Nicolas Gregoriades: unlocking the root of all fears and neuroses

Nicolas Gregoriades left his home in South Africa and arrived in London with only a couple of hundred bucks in his pocket. After trying another gym, he eventually discovered Roger Gracie’s Jiu-Jitsu academy.

When Nicolas knocked on the door, a tall but unassuming kid answered. “This guy doesn’t look tough at all,” Nicolas thought.

“He looked like a regular dude,” Nicolas said. “He had that foppish haircut and was kind of pale. I thought these crazy fighters were supposed to be tan, Mediterranean-looking guys.”

Nicolas had some no-gi grappling experience and had been submitting a lot of guys at home with kneebars. One of his friends knew of Roger Gracie and heard Nicolas was visiting the academy.

“If you kneebar that guy, I will call you ‘sir’ for the rest of your life,” his friend said.

“My kneebars are amazing,” the overly confident, 20-year-old Nicolas said to his friend. “Jiu-Jitsu guys don’t know kneebars.”

Roger was gracious and welcomed Nicolas into the gym during their lunchtime class.

“I’ll never forget that day,” Nicolas said. “There were only four guys in class, so I asked if I could spar with him.” Continue reading “Nicolas Gregoriades: unlocking the root of all fears and neuroses”

Ryron Gracie: the secret to success in life and Jiu-Jitsu

At 12 years old, Ryron Gracie cleaned the mats in between matches at UFC 1 where Royce Gracie submitted every one of his opponents.

That event changed history and radically transformed the martial arts community. UFC 1 showcased Gracie Jiu-Jitsu to the world and planted the seeds for Brazilian Jiu-Jitsu to spread internationally.

“I had a pretty good idea how big the UFC was,” Ryron said. “Everybody at my school knew I was there and that my uncle was on TV.”

Twenty-five years later, Ryron is routinely recognized by people who are anxious to share their story of watching the early UFC fights.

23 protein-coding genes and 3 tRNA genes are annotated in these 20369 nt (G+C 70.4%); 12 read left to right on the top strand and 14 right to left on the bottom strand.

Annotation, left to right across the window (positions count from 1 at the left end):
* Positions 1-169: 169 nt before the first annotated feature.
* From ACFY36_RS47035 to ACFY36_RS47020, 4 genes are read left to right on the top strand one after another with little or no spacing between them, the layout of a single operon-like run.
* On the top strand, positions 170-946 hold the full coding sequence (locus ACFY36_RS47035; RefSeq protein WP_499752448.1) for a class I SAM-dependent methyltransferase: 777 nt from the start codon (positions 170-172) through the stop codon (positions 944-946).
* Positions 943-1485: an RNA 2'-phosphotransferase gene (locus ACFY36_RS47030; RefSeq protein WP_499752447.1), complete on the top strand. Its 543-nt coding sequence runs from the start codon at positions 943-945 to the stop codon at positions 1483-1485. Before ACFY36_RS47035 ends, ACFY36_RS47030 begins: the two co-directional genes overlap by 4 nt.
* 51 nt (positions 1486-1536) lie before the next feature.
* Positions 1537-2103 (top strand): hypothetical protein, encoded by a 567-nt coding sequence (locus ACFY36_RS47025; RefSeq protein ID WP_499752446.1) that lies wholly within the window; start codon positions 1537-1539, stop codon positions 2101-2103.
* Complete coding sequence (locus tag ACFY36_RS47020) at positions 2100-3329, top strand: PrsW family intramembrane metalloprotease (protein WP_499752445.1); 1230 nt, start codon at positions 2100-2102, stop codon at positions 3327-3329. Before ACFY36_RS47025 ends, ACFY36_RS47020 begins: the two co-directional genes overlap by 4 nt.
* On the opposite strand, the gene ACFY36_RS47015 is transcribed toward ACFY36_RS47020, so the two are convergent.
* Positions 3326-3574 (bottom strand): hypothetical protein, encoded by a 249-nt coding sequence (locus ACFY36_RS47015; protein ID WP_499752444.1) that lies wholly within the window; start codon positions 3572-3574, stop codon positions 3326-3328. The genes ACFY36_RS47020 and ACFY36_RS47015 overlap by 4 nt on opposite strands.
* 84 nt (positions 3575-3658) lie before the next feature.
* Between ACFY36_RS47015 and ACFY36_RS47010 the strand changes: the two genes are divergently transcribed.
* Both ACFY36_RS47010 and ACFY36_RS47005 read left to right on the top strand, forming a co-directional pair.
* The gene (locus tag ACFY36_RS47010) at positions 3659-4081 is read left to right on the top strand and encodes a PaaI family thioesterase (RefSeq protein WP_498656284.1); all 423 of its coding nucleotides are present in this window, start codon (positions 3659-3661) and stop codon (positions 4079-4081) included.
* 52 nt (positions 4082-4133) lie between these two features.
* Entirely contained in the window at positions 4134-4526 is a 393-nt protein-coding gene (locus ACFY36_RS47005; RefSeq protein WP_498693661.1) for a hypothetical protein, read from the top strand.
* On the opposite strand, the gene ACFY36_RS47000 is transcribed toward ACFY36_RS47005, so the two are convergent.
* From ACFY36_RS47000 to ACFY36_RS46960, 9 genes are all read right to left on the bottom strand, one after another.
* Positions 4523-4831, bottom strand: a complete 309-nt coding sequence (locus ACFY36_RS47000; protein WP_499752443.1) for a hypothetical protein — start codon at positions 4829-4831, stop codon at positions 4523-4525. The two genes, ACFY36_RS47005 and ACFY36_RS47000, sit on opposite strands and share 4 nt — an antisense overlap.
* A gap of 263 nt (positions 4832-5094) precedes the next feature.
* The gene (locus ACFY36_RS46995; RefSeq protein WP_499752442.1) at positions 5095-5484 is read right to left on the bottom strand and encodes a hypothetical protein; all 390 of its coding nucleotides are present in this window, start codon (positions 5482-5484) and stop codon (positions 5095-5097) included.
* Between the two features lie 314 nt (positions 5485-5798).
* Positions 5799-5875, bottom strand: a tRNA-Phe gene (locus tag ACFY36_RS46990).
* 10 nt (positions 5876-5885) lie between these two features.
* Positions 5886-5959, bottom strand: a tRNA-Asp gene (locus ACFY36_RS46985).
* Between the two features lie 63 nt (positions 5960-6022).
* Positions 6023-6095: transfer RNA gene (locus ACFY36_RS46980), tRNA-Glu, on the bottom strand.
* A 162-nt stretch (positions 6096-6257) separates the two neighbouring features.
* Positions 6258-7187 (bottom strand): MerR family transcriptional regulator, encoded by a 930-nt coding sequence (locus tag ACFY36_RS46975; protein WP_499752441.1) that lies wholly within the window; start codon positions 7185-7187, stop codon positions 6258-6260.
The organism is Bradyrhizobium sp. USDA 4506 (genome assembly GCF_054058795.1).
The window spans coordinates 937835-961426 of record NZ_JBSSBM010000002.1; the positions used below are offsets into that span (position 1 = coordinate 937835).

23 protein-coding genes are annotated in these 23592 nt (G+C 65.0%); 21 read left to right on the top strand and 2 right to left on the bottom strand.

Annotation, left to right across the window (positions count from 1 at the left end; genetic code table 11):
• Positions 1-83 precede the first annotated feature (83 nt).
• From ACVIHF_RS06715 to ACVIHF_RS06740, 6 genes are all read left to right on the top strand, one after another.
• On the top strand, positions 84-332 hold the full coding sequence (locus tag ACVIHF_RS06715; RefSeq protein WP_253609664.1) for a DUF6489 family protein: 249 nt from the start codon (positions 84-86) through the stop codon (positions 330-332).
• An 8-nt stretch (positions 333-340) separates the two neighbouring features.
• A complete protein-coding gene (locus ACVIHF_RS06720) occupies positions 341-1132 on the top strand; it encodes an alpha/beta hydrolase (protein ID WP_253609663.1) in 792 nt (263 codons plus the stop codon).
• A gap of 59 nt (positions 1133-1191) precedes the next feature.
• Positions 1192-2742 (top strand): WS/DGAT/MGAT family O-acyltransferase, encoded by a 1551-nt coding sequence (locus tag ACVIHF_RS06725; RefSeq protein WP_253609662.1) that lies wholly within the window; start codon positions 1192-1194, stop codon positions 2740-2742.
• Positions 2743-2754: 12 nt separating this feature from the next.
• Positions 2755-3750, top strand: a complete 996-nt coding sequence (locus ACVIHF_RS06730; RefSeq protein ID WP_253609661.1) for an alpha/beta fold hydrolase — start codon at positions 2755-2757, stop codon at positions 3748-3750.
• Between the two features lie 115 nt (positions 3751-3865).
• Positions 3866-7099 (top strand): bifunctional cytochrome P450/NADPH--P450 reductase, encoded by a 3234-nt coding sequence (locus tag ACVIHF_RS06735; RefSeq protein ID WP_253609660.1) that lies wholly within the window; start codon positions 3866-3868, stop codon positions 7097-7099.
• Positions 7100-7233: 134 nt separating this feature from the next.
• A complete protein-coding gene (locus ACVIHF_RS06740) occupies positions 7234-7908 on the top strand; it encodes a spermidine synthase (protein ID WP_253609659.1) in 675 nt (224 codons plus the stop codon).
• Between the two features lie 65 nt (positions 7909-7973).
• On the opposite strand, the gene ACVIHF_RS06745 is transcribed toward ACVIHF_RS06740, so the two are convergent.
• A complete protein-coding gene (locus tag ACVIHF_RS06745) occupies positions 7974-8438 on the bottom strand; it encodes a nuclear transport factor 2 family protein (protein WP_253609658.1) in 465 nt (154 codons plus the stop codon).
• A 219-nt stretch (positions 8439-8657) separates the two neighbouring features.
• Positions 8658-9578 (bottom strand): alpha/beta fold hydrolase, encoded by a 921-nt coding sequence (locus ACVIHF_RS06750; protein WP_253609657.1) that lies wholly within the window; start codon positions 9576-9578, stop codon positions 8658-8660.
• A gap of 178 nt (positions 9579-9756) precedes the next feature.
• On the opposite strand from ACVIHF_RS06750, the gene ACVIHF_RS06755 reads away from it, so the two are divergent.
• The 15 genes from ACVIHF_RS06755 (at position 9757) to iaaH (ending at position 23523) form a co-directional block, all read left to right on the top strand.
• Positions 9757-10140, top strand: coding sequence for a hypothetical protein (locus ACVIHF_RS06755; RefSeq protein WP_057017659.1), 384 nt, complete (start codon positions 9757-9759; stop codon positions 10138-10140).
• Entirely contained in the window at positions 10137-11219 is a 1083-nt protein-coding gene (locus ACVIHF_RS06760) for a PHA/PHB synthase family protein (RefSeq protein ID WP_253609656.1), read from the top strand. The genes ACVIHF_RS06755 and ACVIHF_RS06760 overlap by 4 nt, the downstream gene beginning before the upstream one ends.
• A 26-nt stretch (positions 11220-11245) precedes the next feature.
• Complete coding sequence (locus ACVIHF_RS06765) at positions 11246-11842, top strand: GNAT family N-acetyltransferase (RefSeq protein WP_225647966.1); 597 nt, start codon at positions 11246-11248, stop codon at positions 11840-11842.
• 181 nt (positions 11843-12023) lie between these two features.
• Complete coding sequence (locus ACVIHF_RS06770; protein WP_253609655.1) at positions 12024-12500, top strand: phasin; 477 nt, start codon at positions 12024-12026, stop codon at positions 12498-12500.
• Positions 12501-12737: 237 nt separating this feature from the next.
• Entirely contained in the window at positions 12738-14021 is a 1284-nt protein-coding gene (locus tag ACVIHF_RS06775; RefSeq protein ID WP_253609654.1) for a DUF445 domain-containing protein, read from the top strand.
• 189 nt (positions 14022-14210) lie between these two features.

“But it’s not about me,” Ryron emphasized. “It’s the name. Torrance is very much the city of the Gracie family.” Continue reading “Ryron Gracie: the secret to success in life and Jiu-Jitsu”

Evandro Nunes – developing self-confidence, dealing with bullies, and finding inner peace

Evandro Nunes is a trainer at the world-famous Gracie Jiu-Jitsu University and has earned several world championship Brazilian Jiu-Jitsu medals.

His mindset toward fighting began forming while being raised by a tough Brazilian father who instilled strong, traditional values in him.

“If you see injustice toward you, or someone else, you stand up for it,” Evandro’s father taught him. “If you’re wrong, you apologize, but if you’re right, you fight for it.”

Evandro was born with a firm sense of right and wrong, but it was his father’s lessons that reinforced those instincts.

“It only made sense. If I’m right, I should win,” Evandro said. “The good guy wins and the bad guy loses, just like in the movies.”

That instinct led him into a lot of fights as a kid, many of which were with his brother, who was four years older.

“My brother and I fought a lot,” Evandro said, “but I still remember the first time I won.”

In this fight, Evandro was only seven years old and thought he could not possibly defeat his much-larger sibling.

“He punched me in the shoulder, and I fell on the floor crying,” Evandro said.

Evandro’s brother pushed him down four more times and then demanded that he stay on the ground.